dns proxy = no

[homes]
comment = Home Directories
read only = no

[netlogon]
comment = Network Logon Service
path = /var/lib/samba/netlogon
guest ok = yes

[printers]
comment = All Printers
path = /var/spool/samba
guest ok = yes
printable = yes
create mask = 0700
print command = lpr-cups -P %p -o raw %s -r   # using client side printer drivers.

[print$]
path = /var/lib/samba/printers
write list = @adm root
guest ok = yes

[PUBLIC]
path = /home/fitzcarraldo/Public/
guest ok = yes
read only = no

I installed the drivers for two of my printers:

# equo install gutenprint

and used the CUPS browser interface http://localhost:631/ to configure CUPS to use a Canon PIXMA MP510 via SAMBA connected to a PC running Vista, and to use a Canon PIXMA MP560 on my home network via WiFi.

When configuring CUPS to use the Canon PIXMA MP510 printer connected to the family PC that is running Windows Vista, I had to specify the printer’s SMB address as follows:

smb://workgroup/username:password@hostname/printername

where username is the name of a user account on the Windows Vista PC, and password is the password of that user account.

For example, let’s say that I configured Windows Vista on the family PC some years ago as follows:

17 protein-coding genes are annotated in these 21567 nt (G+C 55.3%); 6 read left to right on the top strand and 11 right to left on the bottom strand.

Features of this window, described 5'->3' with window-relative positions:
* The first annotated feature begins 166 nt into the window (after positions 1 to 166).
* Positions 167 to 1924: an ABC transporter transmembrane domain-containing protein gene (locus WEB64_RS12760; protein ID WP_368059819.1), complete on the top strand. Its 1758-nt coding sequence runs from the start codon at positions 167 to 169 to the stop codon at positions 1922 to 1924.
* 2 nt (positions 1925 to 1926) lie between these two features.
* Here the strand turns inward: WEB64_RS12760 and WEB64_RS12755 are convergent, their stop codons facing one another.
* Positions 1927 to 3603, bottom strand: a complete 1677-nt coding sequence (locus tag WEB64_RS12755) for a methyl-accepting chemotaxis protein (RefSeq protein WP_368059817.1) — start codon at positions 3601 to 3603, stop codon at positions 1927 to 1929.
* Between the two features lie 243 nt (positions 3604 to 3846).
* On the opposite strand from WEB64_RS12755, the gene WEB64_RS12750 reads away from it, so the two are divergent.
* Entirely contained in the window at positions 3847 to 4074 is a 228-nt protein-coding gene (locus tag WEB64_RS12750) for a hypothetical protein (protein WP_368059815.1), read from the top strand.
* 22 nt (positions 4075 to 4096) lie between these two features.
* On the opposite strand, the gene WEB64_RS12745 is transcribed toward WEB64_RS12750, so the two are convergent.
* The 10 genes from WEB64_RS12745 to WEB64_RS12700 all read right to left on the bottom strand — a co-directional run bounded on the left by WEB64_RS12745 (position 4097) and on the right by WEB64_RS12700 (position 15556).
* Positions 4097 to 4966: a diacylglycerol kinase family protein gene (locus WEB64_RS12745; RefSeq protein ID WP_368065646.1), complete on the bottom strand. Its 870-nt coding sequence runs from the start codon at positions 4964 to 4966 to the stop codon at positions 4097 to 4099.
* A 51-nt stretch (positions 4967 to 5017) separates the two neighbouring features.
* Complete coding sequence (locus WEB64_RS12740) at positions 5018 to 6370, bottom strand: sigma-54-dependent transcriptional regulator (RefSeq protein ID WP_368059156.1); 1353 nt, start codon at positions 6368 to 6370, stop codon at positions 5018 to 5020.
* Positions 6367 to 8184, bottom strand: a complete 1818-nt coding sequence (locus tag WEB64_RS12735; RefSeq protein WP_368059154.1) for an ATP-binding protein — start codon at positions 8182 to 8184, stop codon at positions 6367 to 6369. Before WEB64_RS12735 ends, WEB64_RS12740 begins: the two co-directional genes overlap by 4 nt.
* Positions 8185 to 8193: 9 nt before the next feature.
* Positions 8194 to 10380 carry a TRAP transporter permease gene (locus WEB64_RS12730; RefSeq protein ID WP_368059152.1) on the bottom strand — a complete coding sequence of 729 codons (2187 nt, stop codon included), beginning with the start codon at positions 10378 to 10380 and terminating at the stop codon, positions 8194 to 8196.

PC name: SA90

Work group name: WORKGROUP

Printer name: Canon_MP510_Printer

User name: Fitzcarraldo

User password: MollyAida

then the SMB address I would specify to the CUPS Manager for the printer would be:

smb://WORKGROUP/Fitzcarraldo:MollyAida@SA90/Canon_MP510_Printer

I configured the Xfce top Panel to show the Xfce LCD brightness plugin, Xfce audio mixer, Xfce sensor plugin, Xfce battery monitor. By the way, Xfce Power Manager works correctly when the laptop is using its battery.

Xfce makes it easy to configure shortcut keys: ‘Applications Menu’ > Settings > Keyboard | ‘Application Shortcuts’. I configured the browser launch key on the left of the laptop’s main keyboard to launch Firefox. And, as I am used to launching Yakuaki in KDE using F12, I set up F12 in Xfce to run /usr/bin/terminal (I could instead have installed Guake and used Xfce’s ‘Applications Menu’ > ‘Session and Startup’ | ‘Application Autostart’ to configure Guake to launch automatically at start up).

Basically, almost everything works well.

Also, I installed superadduser and added another user successfully:

# equo install superadduser

Although the Xfce ALSA Mixer works fine, I installed PulseAudio Volume Control too: